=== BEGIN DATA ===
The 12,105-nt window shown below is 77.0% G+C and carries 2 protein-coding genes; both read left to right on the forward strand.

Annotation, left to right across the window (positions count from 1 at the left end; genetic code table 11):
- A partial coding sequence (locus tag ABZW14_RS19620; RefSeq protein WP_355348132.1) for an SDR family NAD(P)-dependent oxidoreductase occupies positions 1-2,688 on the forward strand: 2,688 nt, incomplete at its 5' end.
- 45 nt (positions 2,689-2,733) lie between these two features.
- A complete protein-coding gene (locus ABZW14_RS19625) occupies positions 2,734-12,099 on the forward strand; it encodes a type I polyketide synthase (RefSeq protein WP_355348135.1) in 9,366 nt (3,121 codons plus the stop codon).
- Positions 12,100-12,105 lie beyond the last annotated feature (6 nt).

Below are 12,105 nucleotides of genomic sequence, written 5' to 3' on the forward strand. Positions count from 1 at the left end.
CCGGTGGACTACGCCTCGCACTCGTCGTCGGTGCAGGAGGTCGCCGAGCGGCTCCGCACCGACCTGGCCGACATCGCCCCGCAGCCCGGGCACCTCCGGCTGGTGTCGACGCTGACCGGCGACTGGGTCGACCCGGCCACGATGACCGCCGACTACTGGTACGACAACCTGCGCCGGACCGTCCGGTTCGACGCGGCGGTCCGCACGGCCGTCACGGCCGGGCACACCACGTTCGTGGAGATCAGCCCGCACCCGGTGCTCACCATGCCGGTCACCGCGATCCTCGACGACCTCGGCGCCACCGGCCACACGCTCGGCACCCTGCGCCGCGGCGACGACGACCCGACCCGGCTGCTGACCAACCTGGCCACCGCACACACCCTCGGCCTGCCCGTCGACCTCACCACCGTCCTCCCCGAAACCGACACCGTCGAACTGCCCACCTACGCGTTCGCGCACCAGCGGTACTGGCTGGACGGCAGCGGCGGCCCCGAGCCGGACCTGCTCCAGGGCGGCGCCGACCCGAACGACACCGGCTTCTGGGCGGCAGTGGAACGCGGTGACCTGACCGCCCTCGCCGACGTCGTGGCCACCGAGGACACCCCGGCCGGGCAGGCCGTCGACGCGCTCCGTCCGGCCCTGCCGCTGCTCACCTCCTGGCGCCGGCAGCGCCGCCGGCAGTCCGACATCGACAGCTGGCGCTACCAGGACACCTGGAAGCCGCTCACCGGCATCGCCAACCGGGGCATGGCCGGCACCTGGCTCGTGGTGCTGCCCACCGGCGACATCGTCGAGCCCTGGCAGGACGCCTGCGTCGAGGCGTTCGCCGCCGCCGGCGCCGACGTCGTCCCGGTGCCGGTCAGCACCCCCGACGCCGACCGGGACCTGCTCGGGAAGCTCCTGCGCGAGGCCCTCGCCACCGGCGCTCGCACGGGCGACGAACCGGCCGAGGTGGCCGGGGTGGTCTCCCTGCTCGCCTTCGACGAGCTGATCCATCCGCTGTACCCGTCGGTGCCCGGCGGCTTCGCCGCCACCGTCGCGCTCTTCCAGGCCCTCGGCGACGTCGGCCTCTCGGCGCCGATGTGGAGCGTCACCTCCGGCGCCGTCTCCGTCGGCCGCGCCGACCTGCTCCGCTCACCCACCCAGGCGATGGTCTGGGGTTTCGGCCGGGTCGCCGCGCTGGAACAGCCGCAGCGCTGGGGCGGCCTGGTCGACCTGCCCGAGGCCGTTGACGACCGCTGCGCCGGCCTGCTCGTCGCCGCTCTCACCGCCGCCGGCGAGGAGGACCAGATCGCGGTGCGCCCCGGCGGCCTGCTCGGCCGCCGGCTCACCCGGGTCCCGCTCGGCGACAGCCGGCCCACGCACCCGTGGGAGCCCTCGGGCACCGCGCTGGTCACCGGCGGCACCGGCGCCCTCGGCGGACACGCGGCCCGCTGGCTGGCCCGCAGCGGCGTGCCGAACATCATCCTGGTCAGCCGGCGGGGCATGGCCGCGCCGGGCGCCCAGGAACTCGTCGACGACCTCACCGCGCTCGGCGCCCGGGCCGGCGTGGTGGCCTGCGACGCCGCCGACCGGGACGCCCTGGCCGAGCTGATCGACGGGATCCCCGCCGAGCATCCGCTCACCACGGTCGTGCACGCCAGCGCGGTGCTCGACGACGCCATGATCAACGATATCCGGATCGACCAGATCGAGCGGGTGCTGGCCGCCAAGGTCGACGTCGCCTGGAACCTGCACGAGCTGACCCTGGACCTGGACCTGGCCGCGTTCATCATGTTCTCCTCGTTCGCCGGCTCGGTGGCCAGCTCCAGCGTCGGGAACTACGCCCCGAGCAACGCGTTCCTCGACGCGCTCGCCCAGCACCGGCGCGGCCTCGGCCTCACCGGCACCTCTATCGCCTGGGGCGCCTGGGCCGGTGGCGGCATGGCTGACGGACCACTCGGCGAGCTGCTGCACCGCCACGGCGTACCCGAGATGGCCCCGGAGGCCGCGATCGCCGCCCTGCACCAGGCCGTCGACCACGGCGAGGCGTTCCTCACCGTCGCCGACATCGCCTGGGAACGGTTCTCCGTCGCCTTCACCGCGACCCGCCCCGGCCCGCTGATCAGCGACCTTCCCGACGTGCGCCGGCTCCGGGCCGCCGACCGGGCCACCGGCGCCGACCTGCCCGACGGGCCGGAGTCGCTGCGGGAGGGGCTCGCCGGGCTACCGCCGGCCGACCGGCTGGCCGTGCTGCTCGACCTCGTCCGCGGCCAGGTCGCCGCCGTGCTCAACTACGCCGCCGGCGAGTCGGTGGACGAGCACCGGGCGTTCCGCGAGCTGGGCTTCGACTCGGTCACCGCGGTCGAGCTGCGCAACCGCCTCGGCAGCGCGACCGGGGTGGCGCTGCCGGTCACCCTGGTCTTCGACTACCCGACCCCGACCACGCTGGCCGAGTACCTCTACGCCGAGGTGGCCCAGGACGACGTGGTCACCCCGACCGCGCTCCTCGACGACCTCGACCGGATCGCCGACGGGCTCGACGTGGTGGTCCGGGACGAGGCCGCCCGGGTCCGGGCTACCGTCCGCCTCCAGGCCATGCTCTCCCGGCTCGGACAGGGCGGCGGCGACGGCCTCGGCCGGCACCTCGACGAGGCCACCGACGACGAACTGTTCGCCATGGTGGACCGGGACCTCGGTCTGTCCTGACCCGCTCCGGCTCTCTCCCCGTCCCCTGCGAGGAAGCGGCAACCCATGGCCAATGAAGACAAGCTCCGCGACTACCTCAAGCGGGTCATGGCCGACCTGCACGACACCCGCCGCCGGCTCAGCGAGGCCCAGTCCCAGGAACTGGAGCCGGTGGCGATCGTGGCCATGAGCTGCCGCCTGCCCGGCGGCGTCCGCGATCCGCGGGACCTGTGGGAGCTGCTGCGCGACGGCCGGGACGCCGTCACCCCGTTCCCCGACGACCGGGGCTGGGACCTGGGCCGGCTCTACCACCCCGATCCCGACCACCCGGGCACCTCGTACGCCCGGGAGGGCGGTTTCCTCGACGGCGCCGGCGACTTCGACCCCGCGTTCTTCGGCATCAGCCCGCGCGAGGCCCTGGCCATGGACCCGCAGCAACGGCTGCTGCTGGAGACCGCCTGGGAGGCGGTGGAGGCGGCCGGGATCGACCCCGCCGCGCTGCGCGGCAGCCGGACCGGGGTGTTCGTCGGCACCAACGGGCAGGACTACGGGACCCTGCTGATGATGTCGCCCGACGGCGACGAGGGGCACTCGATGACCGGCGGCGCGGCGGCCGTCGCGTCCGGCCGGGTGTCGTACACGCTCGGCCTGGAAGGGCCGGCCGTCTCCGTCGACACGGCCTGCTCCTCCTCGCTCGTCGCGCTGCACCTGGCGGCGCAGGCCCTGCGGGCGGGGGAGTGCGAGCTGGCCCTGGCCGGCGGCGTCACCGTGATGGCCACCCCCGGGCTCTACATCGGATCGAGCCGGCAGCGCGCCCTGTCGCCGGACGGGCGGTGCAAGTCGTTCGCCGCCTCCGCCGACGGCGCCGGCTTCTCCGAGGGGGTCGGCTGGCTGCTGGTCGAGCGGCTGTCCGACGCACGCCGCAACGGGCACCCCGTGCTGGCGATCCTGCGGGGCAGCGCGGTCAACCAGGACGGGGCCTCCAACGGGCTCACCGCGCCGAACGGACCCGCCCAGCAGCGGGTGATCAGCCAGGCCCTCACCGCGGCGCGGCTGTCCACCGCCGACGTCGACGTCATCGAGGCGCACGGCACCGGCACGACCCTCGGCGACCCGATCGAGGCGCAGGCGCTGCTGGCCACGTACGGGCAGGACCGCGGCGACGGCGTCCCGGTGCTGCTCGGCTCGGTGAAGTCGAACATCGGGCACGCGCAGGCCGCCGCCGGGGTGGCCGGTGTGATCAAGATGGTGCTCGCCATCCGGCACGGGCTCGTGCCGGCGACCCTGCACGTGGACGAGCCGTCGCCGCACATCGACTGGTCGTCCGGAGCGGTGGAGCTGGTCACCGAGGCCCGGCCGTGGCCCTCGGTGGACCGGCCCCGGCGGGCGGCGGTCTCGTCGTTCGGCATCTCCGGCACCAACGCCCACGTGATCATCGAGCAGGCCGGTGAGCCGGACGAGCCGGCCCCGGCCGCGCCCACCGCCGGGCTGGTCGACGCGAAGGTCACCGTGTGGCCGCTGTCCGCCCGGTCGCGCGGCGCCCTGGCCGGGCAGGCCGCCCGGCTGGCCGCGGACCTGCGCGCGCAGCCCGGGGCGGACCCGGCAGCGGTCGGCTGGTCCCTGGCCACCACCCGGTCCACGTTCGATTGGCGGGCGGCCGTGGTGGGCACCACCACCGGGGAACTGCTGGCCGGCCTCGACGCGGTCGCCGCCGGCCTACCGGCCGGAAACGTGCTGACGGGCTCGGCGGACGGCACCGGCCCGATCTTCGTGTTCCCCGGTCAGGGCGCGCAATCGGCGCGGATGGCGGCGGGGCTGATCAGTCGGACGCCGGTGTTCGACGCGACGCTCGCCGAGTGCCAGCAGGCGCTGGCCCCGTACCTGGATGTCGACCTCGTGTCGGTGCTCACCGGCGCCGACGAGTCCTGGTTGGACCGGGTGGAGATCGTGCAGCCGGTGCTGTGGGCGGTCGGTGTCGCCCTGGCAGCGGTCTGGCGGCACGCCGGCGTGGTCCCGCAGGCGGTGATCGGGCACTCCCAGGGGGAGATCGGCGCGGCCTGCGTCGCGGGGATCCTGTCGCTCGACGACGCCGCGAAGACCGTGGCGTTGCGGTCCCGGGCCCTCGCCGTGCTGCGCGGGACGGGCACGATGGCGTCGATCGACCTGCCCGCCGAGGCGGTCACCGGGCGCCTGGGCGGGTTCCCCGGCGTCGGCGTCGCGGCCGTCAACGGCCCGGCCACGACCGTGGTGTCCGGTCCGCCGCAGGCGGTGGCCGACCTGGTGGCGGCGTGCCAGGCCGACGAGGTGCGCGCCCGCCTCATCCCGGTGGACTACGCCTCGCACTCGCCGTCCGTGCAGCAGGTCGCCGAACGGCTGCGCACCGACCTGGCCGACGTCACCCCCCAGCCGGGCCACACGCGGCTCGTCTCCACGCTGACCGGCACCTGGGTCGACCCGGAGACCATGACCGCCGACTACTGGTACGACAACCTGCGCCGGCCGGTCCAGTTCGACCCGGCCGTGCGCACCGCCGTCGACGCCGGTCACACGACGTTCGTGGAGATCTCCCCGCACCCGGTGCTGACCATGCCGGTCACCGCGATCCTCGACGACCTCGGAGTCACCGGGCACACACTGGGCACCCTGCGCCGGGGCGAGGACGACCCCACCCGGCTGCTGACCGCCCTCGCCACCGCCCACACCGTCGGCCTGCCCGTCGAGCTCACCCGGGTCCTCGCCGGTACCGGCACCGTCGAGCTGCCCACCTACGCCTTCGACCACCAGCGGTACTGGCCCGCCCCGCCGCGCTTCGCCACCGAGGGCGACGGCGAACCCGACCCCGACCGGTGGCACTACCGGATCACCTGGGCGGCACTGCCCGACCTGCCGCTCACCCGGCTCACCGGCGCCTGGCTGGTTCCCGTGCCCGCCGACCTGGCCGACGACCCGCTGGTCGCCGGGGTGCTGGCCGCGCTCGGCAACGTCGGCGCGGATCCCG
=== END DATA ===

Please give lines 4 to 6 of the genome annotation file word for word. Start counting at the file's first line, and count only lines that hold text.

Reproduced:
- 45 nt (positions 2,689-2,733) lie between these two features.
- A complete protein-coding gene (locus ABZW14_RS19625) occupies positions 2,734-12,099 on the forward strand; it encodes a type I polyketide synthase (RefSeq protein WP_355348135.1) in 9,366 nt (3,121 codons plus the stop codon).
- Positions 12,100-12,105 lie beyond the last annotated feature (6 nt).